I know we all have good days and bad days but today has been bad.

Here’s hoping for a good day tomorrow.

N.

MrsTerryPratcett Thu 07-Feb-19 16:29:42

I used to be that judgey bitch that would see mums/dads screaming at their children in public and would think wow they have no control...never in a million years did I think that would be me...how wrong I was

Everyone's a perfect parent until they have children!

Staceface87 Thu 07-Feb-19 16:33:24

nr1983 this is me today hence why I ended up posting here. Shit mum feels here too.

Staceface87 Thu 07-Feb-19 16:34:31

However I have had some lovely advice from mumsnetters and I'm going to put these in to practice straight away.

MrsTerryPratcett Thu 07-Feb-19 16:50:47

There's a great book How to talk so kids will listen, and listen so kids will talk. It's really good.

chloechloe Fri 08-Feb-19 19:26:09

I was going to recommend the same book too. It’s excellent. The premise is that punishment and exclusion don’t work and that children generally want to be co-operative.

cauliflowersqueeze Fri 08-Feb-19 19:33:03

Also making things into a competition - can you do xXX before the end of the song? Ready, steady....go!!

Also having a pictorial plan of the morning. Right what’s the next thing for you to tick off .... it’s putting on your clothes. Once you’ve put your clothes on then you tick it off... ready? Go!

TheSmallAssassin Sat 09-Feb-19 13:36:07

I know they're clichés, but pick your battles and as much as you can ignore the bad and praise the good.

Can you make some things a game? Putting toys away and getting dressed for instance? Then lots of praise when it's done.

For sitting still when eating, do you eat with her?

Set your expectations a bit lower, I think it's a bit much to expect two year old to always follow instructions, are you making them really simple?

Also, remember that in the very long run the aim isn't to instil obedience it's to teach her to be an independent, capable, confident person.

Wearywithteens Sat 09-Feb-19 13:49:25

The problem is that we love our children so much we are over invested in everything they do and say. You are taking all of her ‘bad’ behaviour too seriously. All this talk of getting down on their level, talking to them in strict instructions makes me laugh - she’s 3! She will take her cue from you and if she thinks that ‘sitting still’ or ‘getting dressed’ is crucially important it’s a point of power/testing boundaries.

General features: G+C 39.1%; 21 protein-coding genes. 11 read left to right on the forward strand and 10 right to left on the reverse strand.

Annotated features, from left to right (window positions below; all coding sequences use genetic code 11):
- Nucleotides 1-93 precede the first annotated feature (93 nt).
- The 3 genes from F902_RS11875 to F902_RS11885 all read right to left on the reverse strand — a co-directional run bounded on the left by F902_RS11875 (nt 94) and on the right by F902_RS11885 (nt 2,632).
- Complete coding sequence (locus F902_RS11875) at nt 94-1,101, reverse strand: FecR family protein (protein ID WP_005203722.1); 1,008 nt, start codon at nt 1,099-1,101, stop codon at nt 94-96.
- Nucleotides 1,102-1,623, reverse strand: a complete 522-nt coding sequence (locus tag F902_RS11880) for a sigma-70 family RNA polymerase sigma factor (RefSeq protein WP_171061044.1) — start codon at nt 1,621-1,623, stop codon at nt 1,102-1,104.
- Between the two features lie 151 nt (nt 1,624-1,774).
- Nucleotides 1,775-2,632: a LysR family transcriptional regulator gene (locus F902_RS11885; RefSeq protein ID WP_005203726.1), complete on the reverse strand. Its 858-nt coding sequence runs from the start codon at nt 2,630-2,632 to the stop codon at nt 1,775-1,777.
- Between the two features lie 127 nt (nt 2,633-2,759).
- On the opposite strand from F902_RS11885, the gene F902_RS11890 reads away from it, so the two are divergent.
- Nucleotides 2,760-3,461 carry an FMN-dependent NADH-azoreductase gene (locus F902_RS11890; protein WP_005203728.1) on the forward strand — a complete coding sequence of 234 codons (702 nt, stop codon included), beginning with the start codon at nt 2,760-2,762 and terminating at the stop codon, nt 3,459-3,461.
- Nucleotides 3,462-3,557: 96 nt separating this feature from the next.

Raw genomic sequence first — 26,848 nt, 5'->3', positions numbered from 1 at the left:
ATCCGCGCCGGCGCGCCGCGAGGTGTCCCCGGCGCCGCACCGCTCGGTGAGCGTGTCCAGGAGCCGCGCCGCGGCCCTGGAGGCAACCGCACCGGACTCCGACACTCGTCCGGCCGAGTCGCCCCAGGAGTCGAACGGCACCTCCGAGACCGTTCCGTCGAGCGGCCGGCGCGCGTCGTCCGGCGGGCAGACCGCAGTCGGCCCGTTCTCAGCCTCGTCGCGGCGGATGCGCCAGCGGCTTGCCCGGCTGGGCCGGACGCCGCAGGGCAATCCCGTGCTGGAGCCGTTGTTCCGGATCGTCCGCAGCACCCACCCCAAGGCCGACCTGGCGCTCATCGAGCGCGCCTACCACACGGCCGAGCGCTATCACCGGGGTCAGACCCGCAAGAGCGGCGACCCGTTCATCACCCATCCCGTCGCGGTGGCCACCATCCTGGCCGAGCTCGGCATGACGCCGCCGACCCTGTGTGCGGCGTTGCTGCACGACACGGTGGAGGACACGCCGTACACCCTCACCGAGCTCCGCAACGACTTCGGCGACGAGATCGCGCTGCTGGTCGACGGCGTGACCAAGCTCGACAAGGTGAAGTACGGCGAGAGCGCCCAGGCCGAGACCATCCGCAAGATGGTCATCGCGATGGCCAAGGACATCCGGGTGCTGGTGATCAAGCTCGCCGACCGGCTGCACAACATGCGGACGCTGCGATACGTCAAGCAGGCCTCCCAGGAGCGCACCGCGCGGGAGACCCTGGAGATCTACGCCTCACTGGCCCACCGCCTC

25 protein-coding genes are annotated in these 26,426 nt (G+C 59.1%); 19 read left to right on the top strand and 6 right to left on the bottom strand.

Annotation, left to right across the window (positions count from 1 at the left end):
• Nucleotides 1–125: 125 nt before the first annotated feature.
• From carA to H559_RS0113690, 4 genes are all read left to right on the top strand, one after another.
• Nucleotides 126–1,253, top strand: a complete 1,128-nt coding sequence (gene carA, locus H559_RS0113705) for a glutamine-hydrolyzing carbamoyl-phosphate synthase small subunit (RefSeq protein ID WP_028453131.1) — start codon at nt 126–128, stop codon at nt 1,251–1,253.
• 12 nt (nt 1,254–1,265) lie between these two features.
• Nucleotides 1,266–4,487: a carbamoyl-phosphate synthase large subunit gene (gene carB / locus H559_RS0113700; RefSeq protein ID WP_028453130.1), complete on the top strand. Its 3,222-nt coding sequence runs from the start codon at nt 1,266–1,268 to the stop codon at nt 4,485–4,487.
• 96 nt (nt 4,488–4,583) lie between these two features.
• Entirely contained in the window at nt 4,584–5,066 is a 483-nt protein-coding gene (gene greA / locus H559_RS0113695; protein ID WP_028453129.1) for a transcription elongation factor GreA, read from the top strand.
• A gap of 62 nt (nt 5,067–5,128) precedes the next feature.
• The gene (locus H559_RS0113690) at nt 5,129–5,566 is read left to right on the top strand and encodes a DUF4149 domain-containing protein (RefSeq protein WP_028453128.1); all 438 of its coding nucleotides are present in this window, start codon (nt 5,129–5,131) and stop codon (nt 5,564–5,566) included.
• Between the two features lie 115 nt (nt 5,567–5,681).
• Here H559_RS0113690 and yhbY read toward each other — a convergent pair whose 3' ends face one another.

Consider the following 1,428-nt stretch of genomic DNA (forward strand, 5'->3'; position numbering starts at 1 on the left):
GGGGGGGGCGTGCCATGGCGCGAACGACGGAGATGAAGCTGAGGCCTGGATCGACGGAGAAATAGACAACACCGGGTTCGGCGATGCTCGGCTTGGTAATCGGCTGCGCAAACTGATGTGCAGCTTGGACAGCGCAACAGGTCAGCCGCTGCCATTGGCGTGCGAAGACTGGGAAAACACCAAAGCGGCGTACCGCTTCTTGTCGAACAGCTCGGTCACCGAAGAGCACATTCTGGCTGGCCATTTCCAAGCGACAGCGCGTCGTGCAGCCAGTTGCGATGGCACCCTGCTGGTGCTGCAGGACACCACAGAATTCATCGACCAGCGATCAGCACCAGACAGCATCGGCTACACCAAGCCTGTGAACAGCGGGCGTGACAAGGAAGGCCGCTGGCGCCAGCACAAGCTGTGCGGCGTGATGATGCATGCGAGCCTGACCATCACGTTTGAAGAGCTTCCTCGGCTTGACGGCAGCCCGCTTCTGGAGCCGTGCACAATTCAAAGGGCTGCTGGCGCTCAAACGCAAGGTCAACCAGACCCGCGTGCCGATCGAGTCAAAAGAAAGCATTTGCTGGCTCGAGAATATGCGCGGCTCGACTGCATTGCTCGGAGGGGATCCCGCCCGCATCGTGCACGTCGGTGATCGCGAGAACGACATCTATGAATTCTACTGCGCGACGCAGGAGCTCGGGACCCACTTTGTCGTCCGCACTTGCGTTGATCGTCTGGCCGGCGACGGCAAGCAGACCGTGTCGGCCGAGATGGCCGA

Ignore the bad behaviour completely - freeze her out, silent treatment, ‘grey rock’. If she is about to hurt herself or you need her to do something immediately then you physically intervene but calmly and still ignoring, no eye contact.

Conversely, you praise, kiss and cuddle every aspect of her behaviour that is ‘good’ - even mundane things like eating her dinner, saying please and thank you, being kind to the cat, sitting nicely...etc massive, over the top praise every single time however small the thing.

She will soon learn which behaviour earns her the sunshine and ‘happy mummy’.

lovely36 Sat 09-Feb-19 17:37:43

@Wearywithteens I don't think it's silly it's important. Everything I've said is what iv learned from years of studying child development. As I said I'm a Montessori teacher. Not only that but also a mum. And it's important that you do speak to children with respect and also that you speak to them at their level. If you do simple research or take parenting classes that's the first thing they tell you to do.